you may find yourself thinking—‘but now he/she won’t like me—it’s not worth the pain!’ But
many people just like you have had exactly the same troubled reaction the first few (or even
many) times they tried to be firm. Just keep trying—and stick to your guns! Someday it will
seem more natural and you won’t feel so guilty about having reasonable expectations for
others. In the meantime, you will find you have more time to spend with your family, friends,
or schoolwork, because you aren’t doing someone else’s job along with your own.
Common Characteristics that Allow a Hitchhiker to Take Advantage
• Unwillingness to allow a slacker to fail and subsequently learn from their own mistakes.
• Devotion to the ideal of ‘the good of the team’— without common-sense realization of how
this can allow others to take advantage of you. Sometimes you show (and are secretly
proud of) irrational loyalty to others.
• You like to make others happy even at your own expense.
• You always feel you have to do better—your best is never enough.
• Your willingness to interpret the slightest contribution by a slacker as ‘progress.’
• You are willing to make personal sacrifices so as to not abandon a hitchhiker—without
realizing you are devaluing yourself in this process.
• Long-suffering martyrdom—nobody but you could stand this.
• The ability to cooperate but not delegate.
• Excessive conscientiousness.
• The tendency to feel responsible for others at the expense of being responsible for
yourself.
A related circumstance: you’re doing all the work
As soon as you become aware everyone is leaving the work to you—or doing such poor
work that you are left doing it all, you need to take action. Many professors allow you the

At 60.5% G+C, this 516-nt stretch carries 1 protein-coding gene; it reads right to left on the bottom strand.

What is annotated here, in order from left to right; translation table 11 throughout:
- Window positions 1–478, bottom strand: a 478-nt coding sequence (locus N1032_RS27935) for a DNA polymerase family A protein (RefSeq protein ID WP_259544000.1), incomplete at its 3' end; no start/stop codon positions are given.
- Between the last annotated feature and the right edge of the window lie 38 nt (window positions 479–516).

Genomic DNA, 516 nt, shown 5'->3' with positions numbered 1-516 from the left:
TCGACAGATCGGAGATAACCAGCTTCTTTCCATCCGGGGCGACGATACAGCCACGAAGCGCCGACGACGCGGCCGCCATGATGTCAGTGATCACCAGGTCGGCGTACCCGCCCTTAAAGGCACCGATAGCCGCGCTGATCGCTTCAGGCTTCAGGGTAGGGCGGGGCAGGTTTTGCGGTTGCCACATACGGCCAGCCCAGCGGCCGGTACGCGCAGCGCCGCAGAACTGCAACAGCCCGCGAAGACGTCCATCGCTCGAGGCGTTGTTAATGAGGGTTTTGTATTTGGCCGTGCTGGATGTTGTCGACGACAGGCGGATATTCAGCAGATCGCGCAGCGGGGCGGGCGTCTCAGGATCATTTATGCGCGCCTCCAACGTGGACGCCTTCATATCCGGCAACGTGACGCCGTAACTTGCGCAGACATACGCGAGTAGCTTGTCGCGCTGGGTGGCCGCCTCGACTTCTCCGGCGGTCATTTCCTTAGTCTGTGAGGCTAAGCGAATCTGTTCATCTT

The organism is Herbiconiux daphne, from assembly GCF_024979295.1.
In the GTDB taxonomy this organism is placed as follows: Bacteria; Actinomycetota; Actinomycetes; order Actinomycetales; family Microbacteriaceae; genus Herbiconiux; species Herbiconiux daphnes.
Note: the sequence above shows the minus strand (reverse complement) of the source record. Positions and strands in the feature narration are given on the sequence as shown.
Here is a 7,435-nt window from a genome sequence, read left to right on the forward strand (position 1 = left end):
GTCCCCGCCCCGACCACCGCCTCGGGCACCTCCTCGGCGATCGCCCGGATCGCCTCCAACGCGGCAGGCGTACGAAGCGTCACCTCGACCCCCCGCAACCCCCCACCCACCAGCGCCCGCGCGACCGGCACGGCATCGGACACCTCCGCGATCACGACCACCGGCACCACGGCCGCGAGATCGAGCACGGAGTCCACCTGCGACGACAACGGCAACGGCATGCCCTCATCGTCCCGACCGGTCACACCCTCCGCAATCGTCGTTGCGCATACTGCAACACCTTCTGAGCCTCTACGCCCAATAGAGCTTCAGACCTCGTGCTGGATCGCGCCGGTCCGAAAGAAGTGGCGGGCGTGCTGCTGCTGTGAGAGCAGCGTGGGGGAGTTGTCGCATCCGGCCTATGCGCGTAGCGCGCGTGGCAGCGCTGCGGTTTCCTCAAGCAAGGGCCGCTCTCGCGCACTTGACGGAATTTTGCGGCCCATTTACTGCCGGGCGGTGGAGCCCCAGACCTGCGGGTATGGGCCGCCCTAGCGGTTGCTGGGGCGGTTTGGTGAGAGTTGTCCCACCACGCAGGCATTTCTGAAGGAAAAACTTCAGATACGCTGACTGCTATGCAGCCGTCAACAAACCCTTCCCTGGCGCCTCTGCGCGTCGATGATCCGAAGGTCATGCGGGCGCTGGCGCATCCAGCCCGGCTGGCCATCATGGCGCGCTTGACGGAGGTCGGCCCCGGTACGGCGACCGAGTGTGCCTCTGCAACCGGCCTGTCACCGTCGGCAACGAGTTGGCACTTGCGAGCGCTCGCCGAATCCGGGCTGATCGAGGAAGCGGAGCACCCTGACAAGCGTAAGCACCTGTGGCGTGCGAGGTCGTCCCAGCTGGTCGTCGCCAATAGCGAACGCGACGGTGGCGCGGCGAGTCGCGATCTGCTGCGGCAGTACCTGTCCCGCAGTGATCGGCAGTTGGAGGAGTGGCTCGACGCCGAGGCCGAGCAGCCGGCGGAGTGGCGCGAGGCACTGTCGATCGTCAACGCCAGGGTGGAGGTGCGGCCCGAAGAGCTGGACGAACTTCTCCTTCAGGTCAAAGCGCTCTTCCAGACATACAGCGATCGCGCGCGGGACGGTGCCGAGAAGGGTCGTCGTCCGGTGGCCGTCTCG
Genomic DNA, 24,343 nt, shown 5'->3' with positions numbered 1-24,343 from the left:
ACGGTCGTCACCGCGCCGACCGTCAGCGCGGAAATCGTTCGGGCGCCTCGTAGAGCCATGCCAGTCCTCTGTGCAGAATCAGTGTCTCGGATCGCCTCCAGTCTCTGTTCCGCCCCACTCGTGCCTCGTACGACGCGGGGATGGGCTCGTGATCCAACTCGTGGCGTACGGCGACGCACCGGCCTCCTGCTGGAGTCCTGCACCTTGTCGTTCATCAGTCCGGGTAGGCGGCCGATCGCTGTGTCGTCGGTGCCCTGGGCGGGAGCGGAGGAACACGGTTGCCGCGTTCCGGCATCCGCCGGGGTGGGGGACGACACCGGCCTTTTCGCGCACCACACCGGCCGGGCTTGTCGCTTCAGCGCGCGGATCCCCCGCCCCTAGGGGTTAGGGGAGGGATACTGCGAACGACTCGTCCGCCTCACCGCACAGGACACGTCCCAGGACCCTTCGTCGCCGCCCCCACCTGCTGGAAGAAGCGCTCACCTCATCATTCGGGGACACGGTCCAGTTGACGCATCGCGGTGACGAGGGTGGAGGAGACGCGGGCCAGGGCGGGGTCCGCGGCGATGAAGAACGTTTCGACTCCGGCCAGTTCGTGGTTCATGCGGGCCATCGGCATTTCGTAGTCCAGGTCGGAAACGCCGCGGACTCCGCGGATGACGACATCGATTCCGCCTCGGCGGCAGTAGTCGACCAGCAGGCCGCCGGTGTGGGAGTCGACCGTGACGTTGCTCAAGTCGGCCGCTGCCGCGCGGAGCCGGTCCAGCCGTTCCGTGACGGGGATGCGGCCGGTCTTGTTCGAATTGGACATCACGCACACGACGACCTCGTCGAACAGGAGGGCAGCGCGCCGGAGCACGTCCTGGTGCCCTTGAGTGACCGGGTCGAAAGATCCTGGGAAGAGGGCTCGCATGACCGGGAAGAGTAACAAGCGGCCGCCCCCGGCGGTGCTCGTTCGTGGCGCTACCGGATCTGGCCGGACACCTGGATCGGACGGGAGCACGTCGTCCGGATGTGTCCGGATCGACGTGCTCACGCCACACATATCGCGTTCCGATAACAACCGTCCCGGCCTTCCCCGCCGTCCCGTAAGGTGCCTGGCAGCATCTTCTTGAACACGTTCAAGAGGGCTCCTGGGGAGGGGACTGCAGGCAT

leeway to request a move to another team. (You cannot move to another group on your
own.) Your professor will probably ask some questions before taking the appropriate action.
Later on—out on the job and in your personal life
You will meet couch potatoes and hitchhikers throughout the course of your professional
career. Couch potatoes are relatively benign, can often be firmly guided to do reasonably
good work, and can even become your friends. However, hitchhikers are completely
different people—ones who can work their way into your confidence and then destroy it.
(Hitchhikers may infrequently try to befriend you and cooperate once you’ve gained their
respect because they can’t manipulate you. Just because they’ve changed their behavior
towards you, however, doesn’t mean they won’t continue to do the same thing to others.)
Occasionally, a colleague, subordinate, supervisor, friend, or acquaintance could be a
hitchhiker. If this is the case, and your personal or professional life is being affected, it will
help if you keep in mind the techniques suggested above.

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Tags:
Solving problems

Dysfunctional Group

Couch Potatoes

Coping with Hitchhikers

university teammates